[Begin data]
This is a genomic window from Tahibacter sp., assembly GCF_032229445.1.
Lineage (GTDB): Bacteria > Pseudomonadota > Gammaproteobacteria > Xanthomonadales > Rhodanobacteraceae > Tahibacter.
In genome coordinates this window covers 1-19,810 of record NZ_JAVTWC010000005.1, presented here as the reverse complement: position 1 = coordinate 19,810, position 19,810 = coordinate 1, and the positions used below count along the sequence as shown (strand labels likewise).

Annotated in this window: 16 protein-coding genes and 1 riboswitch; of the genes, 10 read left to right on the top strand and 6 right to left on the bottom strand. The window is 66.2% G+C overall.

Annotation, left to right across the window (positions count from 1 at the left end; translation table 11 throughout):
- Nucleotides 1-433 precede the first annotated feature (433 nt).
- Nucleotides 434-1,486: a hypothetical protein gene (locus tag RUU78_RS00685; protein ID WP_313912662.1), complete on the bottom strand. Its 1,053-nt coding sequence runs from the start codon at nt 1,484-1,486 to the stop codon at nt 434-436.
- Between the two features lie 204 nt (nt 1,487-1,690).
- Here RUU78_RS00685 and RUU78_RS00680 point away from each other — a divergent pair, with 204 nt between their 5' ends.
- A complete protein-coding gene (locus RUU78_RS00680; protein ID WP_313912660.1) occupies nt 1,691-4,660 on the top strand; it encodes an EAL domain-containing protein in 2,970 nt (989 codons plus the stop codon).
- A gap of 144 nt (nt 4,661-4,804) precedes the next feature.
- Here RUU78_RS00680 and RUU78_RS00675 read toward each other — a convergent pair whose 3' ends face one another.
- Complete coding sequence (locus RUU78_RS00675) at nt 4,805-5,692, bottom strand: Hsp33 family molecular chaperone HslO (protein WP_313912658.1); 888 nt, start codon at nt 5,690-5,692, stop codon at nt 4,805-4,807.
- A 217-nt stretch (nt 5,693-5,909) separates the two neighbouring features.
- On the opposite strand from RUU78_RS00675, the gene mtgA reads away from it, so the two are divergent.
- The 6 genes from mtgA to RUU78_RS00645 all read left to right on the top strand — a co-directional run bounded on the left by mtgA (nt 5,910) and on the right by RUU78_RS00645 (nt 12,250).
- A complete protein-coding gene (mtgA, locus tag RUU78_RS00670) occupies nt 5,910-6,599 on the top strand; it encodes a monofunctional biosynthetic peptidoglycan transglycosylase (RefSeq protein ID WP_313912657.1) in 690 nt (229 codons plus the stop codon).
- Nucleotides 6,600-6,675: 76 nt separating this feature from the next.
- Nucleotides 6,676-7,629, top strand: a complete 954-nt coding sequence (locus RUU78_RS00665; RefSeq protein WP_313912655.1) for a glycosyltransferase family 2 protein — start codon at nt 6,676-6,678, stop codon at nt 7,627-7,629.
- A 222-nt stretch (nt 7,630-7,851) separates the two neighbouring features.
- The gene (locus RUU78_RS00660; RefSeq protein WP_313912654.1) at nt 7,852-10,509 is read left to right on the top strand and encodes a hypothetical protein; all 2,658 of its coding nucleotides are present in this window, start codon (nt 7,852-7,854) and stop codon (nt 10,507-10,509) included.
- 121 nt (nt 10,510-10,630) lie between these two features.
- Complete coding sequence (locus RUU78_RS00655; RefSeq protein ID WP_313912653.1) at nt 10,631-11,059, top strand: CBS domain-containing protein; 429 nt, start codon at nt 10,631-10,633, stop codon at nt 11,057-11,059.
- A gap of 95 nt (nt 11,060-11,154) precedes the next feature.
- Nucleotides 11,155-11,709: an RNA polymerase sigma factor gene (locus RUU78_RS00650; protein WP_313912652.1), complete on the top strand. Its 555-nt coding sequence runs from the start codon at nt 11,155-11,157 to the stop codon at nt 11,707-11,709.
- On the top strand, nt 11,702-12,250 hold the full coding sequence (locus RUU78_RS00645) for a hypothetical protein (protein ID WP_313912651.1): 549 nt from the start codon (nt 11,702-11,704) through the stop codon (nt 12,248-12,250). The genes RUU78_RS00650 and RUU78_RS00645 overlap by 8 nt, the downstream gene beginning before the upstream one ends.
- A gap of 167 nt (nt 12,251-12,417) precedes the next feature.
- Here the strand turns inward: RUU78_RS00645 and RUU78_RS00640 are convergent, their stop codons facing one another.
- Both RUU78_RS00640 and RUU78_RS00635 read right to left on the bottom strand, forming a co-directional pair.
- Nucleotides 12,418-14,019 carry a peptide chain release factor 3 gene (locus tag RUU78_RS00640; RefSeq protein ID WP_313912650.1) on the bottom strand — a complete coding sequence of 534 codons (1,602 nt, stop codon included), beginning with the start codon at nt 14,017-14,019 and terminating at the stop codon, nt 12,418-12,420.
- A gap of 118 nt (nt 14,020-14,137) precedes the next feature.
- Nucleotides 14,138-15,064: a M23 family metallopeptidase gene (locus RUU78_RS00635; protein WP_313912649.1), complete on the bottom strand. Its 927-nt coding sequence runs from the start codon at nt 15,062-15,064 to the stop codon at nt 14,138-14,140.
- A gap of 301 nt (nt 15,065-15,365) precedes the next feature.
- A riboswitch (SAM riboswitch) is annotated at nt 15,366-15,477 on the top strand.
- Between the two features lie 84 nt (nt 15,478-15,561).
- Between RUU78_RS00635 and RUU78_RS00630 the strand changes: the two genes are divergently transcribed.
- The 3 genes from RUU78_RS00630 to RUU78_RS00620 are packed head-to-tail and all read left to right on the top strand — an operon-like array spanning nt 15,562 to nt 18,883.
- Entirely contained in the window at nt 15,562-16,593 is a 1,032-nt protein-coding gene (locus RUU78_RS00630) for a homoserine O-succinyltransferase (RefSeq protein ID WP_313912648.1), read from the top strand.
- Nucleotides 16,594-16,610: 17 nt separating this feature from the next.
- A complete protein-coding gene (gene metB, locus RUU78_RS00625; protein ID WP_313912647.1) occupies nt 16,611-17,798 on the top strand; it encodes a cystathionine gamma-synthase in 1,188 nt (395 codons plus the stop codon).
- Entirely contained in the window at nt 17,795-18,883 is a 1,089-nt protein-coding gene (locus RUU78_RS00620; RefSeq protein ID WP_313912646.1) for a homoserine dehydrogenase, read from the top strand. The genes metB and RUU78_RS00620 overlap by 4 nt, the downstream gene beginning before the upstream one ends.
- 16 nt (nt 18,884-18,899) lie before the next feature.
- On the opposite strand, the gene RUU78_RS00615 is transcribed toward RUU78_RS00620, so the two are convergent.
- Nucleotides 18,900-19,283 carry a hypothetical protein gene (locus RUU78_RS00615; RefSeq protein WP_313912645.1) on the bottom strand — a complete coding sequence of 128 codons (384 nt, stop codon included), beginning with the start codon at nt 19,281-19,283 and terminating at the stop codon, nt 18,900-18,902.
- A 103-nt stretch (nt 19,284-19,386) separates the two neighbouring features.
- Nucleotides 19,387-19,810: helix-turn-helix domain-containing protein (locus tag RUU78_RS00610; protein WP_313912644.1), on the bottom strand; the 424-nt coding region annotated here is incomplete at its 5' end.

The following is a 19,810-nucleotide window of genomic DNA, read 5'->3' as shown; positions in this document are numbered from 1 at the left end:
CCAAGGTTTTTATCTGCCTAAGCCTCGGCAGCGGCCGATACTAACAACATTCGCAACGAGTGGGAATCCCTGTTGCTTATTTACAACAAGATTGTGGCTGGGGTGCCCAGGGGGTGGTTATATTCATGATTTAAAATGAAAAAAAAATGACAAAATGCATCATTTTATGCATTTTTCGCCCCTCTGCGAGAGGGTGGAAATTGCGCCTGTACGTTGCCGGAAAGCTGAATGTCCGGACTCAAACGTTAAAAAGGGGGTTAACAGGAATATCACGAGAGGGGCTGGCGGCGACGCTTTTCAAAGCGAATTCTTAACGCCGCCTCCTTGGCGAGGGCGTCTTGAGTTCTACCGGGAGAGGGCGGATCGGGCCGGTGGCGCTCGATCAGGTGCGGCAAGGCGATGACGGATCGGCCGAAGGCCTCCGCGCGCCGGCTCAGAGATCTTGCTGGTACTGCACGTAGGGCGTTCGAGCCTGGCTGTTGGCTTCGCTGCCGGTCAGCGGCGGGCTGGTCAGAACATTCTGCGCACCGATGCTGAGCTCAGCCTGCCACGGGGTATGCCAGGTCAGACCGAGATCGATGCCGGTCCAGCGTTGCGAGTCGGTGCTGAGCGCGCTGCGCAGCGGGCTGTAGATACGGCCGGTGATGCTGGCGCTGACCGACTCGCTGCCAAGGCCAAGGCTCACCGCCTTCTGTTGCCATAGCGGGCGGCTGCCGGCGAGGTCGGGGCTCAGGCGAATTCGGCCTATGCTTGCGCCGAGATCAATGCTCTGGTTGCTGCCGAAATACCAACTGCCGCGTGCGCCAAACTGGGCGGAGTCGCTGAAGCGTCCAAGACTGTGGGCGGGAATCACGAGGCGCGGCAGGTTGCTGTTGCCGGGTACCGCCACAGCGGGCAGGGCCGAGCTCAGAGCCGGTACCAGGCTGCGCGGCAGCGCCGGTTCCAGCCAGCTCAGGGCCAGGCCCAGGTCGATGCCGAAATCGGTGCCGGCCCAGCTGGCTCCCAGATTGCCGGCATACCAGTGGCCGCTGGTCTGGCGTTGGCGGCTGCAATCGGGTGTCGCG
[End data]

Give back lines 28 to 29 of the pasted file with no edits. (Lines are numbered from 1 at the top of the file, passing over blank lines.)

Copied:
- Here the strand turns inward: RUU78_RS00645 and RUU78_RS00640 are convergent, their stop codons facing one another.
- Both RUU78_RS00640 and RUU78_RS00635 read right to left on the bottom strand, forming a co-directional pair.